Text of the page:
Ad­vance vot­ing turnout down

Cal­gar­i­ans cast ve times as many bal­lots com­pared to Ed­mon­ton

StarMetro Edmonton - - News - Kevin Maimann

Ed­mon­ton is get­ting crushed in the Bat­tle of Al­berta when it comes to ad­vance vot­ing.

Cal­gary’s turnout was more than five times Ed­mon­ton’s after the first week of early-bird polls, with al­most 44,300 hav­ing voted by Sun­day.

Ed­mon­ton’s turnout by end of day Monday was just shy of 8,500 — slightly lower than at the same point in the pre­vi­ous 2013 elec­tion.

Duane Bratt, po­lit­i­cal science chair at Mount Royal Univer­sity, said early in­ter­est points to a more com­pet­i­tive may­oral race down south.

“Voter turnout is go­ing to be a lot higher in Cal­gary than it is in Ed­mon­ton,” Bratt said.“What drives voter turnout is the com­pet­i­tive­ness of the mayor’s race. And we have a very tight, com­pet­i­tive race right now be­tween Bill Smith and Na­heed Nen­shi in Cal­gary.

“In Ed­mon­ton, Don Ive­son is sleep­walk­ing to re-elec­tion. It’s him and nine crazy peo­ple.”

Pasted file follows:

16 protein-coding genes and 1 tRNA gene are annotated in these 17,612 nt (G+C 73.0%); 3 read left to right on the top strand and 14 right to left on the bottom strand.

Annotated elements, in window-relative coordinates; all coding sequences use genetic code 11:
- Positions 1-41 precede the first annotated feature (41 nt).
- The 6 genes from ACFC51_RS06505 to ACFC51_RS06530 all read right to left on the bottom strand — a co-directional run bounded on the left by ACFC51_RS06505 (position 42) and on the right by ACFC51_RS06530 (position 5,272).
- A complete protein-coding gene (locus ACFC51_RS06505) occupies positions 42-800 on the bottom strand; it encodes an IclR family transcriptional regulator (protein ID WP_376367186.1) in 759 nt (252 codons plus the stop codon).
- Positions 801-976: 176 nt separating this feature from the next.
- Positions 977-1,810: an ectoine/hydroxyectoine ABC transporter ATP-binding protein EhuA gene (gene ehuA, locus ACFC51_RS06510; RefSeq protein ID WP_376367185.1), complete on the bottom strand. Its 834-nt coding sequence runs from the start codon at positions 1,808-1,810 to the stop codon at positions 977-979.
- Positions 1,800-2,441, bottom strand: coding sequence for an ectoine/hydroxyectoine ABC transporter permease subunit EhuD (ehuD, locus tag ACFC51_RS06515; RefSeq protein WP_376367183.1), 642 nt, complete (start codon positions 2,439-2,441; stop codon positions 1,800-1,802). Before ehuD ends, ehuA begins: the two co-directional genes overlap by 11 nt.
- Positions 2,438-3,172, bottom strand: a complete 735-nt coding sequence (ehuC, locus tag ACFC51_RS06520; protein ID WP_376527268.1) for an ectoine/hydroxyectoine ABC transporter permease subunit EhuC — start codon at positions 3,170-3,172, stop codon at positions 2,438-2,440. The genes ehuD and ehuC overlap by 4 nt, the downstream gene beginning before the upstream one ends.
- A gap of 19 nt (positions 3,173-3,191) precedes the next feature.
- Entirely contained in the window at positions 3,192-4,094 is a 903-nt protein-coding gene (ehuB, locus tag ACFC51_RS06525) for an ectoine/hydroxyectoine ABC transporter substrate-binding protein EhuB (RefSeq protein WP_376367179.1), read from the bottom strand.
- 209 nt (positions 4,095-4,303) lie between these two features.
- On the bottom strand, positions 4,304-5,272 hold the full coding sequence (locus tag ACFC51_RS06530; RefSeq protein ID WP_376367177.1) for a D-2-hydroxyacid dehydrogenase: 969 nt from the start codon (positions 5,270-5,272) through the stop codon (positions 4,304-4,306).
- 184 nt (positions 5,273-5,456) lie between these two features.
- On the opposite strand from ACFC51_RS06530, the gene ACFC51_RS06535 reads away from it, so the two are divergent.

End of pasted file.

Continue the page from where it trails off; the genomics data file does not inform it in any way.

Cal­gary’s ad­vanced vot­ing is set to close Wed­nes­day, while Ed­mon­ton’s runs through Friday.

Bratt said an­other fac­tor in Cal­gary’s high early turnout is the “nov­elty fac­tor” of a new drive-in poll at McMa­hon sta­dium, which al­lowed driv­ers to vote with­out leav­ing their cars.

“That got a lot of at­ten­tion; peo­ple wanted to try that out,” he said.

Ed­mon­ton’s di­rec­tor of elec­tions, Iain Ma­cLean, said the city will look into launch­ing a sim­i­lar drive-through vot­ing op­tion for the next elec­tion.

Ed­mon­ton’s turnout was 34.5 per cent in 2013 — a slight im­prove­ment over 33.4 per cent in 2010. Bratt said he would be sur­prised if Ed­mon­ton even reaches 30 per cent this year.

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